‘Peaches’ isn’t your average name for a robot. Robots are normally called things like ‘Crusher’, ‘Destroyer’ or a boring combination of letters and numbers. They’re certainly not usually named after a soft fruit with slightly unnerving fuzz. Just to clarify, I’m not scared of peaches, I just find the hair a bit weird.
The Peaches of ‘Robotanika’ is in a pickle (not a recommended combination of foods by the way), every hundred years, the Robits (yes, ‘bits’, not ‘bots’. I can’t decide if it’s intended, or a typo by the developers in the App Store ) violently harvest her home planet for KA, it’s ubiquitous energy source. That’s not to be confused with KA, the popular soft drink, or a Ford KA; there’s no way that car would last 100 years, you’d be lucky to get six months out of one. After an embarrassing attempt at resistance, Peaches kin are destroyed, leaving her as the only survivor. She takes matters into her own hands and lies in wait for the Robits to return so she can exact her revenge. Yes, she waits a full 100 years by herself. Revenge is a dish best served lonely.
With a kind-of isometric 3D perspective, she’s locked to the left hand side of the screen while the invading Robits do their invading thing that invading Robits do. Peaches can’t move save for rotating to aim at her attackers, so she is in effect, a turret. The phrase ‘Come at me bro’ springs to mind.
So as Robits of various shapes and sizes bear down on her, you repel them with your cannons by sliding your finger across a radar at the bottom which also shows you the proximity of your enemies. It’s not as odd as it sounds, is intuitive, and actually works well. You’re also equipped with a basic shield and up to three rechargeable weapons which add a bit of punch to proceedings. They allow you to focus blast enemies, send out a wide charge of firepower, or fire a ray which freezes the Robits for a few seconds allowing you to shoot unobstructed or much more handily, take photos of them.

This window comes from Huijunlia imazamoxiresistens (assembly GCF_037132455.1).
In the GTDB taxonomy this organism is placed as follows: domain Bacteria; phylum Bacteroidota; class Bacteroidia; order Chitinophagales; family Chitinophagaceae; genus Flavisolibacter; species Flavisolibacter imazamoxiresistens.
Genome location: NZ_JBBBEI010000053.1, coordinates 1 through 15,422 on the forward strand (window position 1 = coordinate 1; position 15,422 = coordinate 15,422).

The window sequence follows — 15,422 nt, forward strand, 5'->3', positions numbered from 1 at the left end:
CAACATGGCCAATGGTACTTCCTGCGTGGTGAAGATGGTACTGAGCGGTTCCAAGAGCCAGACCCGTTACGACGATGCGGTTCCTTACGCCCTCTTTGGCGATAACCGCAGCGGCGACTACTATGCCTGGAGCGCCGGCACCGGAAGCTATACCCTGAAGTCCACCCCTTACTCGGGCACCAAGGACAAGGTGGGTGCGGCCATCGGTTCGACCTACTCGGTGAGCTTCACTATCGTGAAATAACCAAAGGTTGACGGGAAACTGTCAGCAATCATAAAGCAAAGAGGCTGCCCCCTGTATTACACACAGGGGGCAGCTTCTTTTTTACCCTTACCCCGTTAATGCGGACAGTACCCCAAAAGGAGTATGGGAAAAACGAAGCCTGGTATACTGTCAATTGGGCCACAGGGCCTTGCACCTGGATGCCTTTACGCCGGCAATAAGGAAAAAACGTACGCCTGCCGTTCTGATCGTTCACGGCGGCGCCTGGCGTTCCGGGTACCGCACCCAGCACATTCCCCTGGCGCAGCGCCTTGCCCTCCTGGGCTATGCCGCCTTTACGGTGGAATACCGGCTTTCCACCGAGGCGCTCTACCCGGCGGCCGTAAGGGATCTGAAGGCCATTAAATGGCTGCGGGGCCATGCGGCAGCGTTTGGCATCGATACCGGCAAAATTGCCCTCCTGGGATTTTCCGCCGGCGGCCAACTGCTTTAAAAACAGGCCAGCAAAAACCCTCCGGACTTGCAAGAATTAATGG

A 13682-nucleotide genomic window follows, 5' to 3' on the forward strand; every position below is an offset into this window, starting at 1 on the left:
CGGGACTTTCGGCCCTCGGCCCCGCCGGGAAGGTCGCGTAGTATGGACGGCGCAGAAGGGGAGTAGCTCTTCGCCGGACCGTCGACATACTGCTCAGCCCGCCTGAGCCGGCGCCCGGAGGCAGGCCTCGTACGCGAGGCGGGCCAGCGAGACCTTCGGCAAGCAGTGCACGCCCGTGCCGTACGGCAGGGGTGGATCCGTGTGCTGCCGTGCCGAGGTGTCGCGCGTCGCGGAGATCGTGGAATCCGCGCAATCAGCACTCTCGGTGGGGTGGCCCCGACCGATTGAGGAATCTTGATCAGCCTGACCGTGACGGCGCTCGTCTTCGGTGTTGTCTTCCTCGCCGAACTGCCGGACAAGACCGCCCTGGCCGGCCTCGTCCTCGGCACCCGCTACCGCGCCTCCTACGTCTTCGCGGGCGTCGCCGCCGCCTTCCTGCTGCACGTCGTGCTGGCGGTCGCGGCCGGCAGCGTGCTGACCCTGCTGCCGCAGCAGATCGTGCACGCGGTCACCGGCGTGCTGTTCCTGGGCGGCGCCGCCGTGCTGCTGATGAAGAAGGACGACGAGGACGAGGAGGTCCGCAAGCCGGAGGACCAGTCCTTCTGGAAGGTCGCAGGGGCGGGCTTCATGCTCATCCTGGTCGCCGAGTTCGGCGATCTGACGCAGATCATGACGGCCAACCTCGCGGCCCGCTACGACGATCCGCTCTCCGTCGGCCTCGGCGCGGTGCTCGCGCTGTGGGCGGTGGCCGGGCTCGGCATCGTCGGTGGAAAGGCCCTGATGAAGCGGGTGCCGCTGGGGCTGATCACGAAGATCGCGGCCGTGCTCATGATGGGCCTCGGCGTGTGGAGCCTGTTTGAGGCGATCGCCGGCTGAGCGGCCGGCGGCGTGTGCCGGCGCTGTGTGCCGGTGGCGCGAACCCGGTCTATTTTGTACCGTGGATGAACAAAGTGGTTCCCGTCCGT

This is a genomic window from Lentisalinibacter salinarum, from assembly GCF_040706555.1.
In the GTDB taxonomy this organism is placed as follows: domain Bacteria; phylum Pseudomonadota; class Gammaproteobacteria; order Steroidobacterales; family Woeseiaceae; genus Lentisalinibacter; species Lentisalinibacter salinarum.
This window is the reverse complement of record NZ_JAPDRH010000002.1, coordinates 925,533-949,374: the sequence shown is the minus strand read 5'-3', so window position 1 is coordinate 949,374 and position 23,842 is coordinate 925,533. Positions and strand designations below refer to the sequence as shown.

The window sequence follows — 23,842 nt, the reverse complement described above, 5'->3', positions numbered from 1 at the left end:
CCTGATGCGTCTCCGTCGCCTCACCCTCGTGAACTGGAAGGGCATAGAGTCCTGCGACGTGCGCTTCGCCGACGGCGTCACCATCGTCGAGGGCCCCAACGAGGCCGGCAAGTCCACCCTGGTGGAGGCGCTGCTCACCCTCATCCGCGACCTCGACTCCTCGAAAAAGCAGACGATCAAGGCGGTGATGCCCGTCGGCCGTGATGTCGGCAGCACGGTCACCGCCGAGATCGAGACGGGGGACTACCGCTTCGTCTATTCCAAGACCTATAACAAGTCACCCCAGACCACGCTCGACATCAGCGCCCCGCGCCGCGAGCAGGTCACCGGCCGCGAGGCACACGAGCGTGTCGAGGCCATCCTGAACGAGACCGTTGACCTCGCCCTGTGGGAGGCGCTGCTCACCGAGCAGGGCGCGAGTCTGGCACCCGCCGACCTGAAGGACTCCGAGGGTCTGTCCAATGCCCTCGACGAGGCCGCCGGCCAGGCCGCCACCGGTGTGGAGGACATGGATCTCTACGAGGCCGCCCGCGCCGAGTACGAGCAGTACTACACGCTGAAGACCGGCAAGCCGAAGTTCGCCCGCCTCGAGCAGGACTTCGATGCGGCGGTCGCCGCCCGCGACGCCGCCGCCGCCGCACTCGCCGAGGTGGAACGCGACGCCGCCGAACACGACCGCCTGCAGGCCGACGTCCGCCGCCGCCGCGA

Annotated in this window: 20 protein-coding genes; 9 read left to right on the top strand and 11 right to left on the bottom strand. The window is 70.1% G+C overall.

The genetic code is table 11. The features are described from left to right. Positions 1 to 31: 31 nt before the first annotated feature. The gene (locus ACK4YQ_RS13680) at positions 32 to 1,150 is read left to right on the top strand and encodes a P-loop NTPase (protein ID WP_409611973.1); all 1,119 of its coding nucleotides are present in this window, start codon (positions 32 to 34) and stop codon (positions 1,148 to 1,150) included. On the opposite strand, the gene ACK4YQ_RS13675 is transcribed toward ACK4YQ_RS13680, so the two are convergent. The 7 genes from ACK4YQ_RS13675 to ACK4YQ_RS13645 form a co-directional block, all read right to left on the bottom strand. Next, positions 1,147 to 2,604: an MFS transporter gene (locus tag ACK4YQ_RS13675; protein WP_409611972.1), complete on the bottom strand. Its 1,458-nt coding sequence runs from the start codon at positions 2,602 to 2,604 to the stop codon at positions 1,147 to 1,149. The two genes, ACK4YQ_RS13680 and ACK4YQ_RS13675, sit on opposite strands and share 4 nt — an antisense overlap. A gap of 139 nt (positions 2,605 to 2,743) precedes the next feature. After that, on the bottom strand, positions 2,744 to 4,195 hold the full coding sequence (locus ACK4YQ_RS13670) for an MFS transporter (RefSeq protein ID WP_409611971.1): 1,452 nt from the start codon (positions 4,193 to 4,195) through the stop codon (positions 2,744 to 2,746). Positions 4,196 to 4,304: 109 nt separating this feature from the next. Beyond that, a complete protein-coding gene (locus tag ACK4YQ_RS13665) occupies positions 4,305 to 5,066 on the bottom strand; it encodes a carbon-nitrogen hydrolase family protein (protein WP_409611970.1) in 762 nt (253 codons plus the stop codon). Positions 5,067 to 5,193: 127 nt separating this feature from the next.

The KA you collect serves as money in an in-game shop. (So that’s what this whole thing is about, the Robits want hard cash). Abuse your your cannons and they’ll overheat, so it’s straight to the shop to upgrade – which are permanent improvements to your equipment, or boost – which are temporary, as well as purchasing improvements to your other weapons. And it feels as though you’re in that shop every two minutes because ‘Robotanika’ quickly gets to the almost impossible point where you ain’t going any further unless you splash out.
Unfortunately after a while you may not be bothered to upgrade any longer because as well as getting very hard very quickly, it’s also fairly repetitive. Once you’ve shot down one Robit, you’ve shot them all and the basic premise doesn’t change much. Once you’ve shot down one Robit, you’ve shot them all and the basic premise doesn’t change much. There’s a point I’m trying to make there.
This isn’t helped by the earnest, but bland graphics. When you hear the term ‘Unreal Engine’ where iOS is concerned, you’d expect a game that makes your eyes bleed, but ‘Robotanika’, unfortunately more resembles a PS1 title. The graphics are garish without being colourful, with uninspired environments and feel stuck in an era three or four times removed. It’s clearly the developer’ s first attempt with the engine, so it seems as if they’re still experimenting.
The sound is pretty decent with headphones. Bass booms and the effects are deliberately blippy (and trippy), although stuff like old-school sound of pressed buttons are a little grating after a while. I can’t believe I put up with those same noises twenty years ago.
‘Robotanika’ isn’t a bad title, but disappointing visuals and gameplay that loses it’s luster a little too quickly means that before long, this set of peaches might get the can.
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